Thursday, January 22, 2009

Vacation Reading: Book Three, Another Kind Of Fantasy

While I've done my fair share of reading of Jane Austen, favoring Pride and Prejudice like so many other readers, I can't say I get the love for Mr. Darcy that I'm always hearing about. Sure, I enjoy the I hate you, I hate you, I love you relationship between the P&P male and female leads, a formula that Austen may have created. But, seriously, Darcy doesn't sound like a whole lot of fun to live with to me, I don't care how many wet shirt scenes actors do while playing him. (Did anyone else think Pandering to the audience while watching that? Did anyone else think about how exploitative that scene--which does not appear in the book--would have been if it had involved a woman instead of a man? Nah, I guess not.)

I'm not all that interested in the romances Jane Austen wrote about. They're sort of beside the point to me. I'm interested in her. I like the sharpness of her observations, and the world she creates in her books. I like the way she makes me feel that there have always been women who stepped to another drummer.

All this build-up is to explain why I felt some reservations about sitting down to read Austenland by Shannon Hale, as my third vacation book. I've liked some of Hale's work, but other things I found "girly". Fairy-tale-like fantasies seem to be her turf, and though she often gave them a bit of a feminist, "girl-power" spin, they still seemed very "girly" for my taste.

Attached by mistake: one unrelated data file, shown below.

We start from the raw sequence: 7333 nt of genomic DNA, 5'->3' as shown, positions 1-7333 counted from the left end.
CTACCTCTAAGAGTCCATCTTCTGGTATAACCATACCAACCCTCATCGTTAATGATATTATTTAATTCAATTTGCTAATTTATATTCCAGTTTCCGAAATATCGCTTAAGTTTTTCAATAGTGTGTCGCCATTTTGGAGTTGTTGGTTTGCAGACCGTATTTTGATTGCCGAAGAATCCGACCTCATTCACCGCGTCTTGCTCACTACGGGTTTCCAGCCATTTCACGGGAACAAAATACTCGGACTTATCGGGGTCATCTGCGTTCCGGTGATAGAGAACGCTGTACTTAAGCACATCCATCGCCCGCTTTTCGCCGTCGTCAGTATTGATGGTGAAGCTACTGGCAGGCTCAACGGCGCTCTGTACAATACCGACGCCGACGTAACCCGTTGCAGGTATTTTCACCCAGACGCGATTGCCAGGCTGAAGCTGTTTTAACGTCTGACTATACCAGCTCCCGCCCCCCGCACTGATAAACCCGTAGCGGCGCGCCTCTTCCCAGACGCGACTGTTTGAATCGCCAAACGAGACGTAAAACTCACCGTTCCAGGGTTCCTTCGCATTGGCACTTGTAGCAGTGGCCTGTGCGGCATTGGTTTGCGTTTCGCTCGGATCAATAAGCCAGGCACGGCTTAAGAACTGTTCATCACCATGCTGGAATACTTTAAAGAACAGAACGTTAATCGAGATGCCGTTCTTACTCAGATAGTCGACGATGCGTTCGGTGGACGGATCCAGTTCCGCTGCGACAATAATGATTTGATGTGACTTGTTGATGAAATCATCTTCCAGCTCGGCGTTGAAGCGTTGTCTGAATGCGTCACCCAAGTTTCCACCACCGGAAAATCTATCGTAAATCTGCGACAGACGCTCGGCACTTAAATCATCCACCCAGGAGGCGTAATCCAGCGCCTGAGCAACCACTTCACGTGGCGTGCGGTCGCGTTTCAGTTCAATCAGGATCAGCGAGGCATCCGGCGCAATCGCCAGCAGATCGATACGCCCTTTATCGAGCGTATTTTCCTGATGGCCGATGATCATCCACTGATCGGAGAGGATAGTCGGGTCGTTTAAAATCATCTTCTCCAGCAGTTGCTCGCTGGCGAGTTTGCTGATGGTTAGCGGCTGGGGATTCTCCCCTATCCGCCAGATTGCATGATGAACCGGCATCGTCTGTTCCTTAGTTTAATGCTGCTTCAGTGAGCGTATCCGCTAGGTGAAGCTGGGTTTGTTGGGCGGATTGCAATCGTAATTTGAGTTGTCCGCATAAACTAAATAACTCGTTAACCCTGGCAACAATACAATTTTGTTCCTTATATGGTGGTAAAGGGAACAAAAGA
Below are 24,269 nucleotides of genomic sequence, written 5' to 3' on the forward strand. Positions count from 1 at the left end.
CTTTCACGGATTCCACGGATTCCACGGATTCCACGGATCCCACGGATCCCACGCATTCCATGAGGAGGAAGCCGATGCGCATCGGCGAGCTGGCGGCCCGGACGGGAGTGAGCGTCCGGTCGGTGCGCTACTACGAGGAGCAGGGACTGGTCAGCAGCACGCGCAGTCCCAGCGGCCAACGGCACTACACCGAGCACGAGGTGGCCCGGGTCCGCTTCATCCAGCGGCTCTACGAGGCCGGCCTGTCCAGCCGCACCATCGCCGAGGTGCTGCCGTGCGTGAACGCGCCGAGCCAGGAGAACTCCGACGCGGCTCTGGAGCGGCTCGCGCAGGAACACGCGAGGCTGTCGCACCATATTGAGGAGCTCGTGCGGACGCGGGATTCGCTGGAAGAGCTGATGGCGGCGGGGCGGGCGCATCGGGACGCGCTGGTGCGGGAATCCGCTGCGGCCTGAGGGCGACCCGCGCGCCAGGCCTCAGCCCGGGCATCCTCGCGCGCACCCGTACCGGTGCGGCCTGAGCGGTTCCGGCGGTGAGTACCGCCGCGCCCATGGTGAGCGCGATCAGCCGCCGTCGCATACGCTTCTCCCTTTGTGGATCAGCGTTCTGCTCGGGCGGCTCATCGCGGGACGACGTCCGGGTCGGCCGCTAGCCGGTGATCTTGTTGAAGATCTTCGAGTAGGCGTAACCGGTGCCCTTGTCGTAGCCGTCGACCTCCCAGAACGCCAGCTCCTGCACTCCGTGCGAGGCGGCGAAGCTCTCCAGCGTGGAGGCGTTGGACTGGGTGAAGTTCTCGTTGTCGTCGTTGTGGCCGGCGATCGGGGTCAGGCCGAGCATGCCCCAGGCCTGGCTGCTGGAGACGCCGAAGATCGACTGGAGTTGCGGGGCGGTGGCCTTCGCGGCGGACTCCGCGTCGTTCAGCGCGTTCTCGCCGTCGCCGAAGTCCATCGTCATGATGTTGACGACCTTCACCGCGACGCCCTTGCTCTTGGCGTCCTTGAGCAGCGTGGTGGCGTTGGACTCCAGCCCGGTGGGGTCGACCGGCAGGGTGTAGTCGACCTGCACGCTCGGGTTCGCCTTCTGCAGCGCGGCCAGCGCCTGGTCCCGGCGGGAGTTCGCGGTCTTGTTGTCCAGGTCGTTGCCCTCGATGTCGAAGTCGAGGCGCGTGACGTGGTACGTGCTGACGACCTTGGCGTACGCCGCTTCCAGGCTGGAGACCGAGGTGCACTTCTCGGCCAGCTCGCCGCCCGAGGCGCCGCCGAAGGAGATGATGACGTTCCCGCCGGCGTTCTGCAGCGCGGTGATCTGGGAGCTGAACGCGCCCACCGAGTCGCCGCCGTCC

But my attitude toward her work changed after reading Austenland, her adult novel about thirty-something Jane, a Pride and Prejudice junky who can't find happiness in love because of her obsession with Mr. Darcy. Now I see Hale as someone who is, indeed, attracted to what might be called fairy tale fantasies but who also looks at them and goes, "Oh, come on!"

For instance, Jane in Austenland inherits a week at what might be described as a very high class Jane Austen theme park--Austenland. Well-heeled women with Austen fantasies dress up in early nineteenth century fashions and live with Austen re-enactors, a number of whom are handsome men who develop Austen-like romantic relationships with the often middle aged clientele.